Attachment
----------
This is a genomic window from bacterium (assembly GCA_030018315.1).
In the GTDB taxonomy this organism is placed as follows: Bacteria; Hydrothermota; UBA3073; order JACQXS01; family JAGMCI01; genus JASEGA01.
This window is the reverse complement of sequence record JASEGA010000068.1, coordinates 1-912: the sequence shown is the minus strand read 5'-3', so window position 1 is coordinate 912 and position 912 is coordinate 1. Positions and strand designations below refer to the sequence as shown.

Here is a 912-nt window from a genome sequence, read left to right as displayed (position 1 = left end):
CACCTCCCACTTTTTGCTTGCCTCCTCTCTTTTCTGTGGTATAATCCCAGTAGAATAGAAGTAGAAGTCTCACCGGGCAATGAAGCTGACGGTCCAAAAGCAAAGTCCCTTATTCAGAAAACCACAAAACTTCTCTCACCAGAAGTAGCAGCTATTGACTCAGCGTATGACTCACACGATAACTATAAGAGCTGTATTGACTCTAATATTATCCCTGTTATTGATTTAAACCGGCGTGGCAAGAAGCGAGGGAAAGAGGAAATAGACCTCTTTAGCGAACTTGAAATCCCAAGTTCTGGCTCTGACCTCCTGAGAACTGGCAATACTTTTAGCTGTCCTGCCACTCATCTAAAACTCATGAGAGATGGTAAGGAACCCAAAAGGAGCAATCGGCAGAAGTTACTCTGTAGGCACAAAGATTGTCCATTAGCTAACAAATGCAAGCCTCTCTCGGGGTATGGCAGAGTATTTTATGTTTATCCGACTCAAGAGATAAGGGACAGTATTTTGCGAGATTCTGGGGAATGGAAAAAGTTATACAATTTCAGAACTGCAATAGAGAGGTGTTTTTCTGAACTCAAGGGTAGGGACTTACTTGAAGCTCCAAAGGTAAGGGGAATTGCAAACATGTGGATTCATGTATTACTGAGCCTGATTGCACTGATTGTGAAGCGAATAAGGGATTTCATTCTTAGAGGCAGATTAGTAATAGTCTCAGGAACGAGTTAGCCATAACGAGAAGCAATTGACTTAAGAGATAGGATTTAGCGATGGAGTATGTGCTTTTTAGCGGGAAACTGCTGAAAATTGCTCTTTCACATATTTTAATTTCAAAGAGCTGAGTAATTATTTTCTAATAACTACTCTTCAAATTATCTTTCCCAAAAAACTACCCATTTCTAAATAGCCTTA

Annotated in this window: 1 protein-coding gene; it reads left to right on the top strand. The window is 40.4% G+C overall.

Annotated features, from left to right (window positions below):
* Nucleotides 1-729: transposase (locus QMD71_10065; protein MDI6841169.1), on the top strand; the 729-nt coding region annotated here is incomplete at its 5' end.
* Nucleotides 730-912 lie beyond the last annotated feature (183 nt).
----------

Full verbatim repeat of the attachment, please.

This is a genomic window from bacterium (assembly GCA_030018315.1).
In the GTDB taxonomy this organism is placed as follows: Bacteria; Hydrothermota; UBA3073; order JACQXS01; family JAGMCI01; genus JASEGA01.
This window is the reverse complement of sequence record JASEGA010000068.1, coordinates 1-912: the sequence shown is the minus strand read 5'-3', so window position 1 is coordinate 912 and position 912 is coordinate 1. Positions and strand designations below refer to the sequence as shown.

Here is a 912-nt window from a genome sequence, read left to right as displayed (position 1 = left end):
CACCTCCCACTTTTTGCTTGCCTCCTCTCTTTTCTGTGGTATAATCCCAGTAGAATAGAAGTAGAAGTCTCACCGGGCAATGAAGCTGACGGTCCAAAAGCAAAGTCCCTTATTCAGAAAACCACAAAACTTCTCTCACCAGAAGTAGCAGCTATTGACTCAGCGTATGACTCACACGATAACTATAAGAGCTGTATTGACTCTAATATTATCCCTGTTATTGATTTAAACCGGCGTGGCAAGAAGCGAGGGAAAGAGGAAATAGACCTCTTTAGCGAACTTGAAATCCCAAGTTCTGGCTCTGACCTCCTGAGAACTGGCAATACTTTTAGCTGTCCTGCCACTCATCTAAAACTCATGAGAGATGGTAAGGAACCCAAAAGGAGCAATCGGCAGAAGTTACTCTGTAGGCACAAAGATTGTCCATTAGCTAACAAATGCAAGCCTCTCTCGGGGTATGGCAGAGTATTTTATGTTTATCCGACTCAAGAGATAAGGGACAGTATTTTGCGAGATTCTGGGGAATGGAAAAAGTTATACAATTTCAGAACTGCAATAGAGAGGTGTTTTTCTGAACTCAAGGGTAGGGACTTACTTGAAGCTCCAAAGGTAAGGGGAATTGCAAACATGTGGATTCATGTATTACTGAGCCTGATTGCACTGATTGTGAAGCGAATAAGGGATTTCATTCTTAGAGGCAGATTAGTAATAGTCTCAGGAACGAGTTAGCCATAACGAGAAGCAATTGACTTAAGAGATAGGATTTAGCGATGGAGTATGTGCTTTTTAGCGGGAAACTGCTGAAAATTGCTCTTTCACATATTTTAATTTCAAAGAGCTGAGTAATTATTTTCTAATAACTACTCTTCAAATTATCTTTCCCAAAAAACTACCCATTTCTAAATAGCCTTA

Annotated in this window: 1 protein-coding gene; it reads left to right on the top strand. The window is 40.4% G+C overall.

Annotated features, from left to right (window positions below):
* Nucleotides 1-729: transposase (locus QMD71_10065; protein MDI6841169.1), on the top strand; the 729-nt coding region annotated here is incomplete at its 5' end.
* Nucleotides 730-912 lie beyond the last annotated feature (183 nt).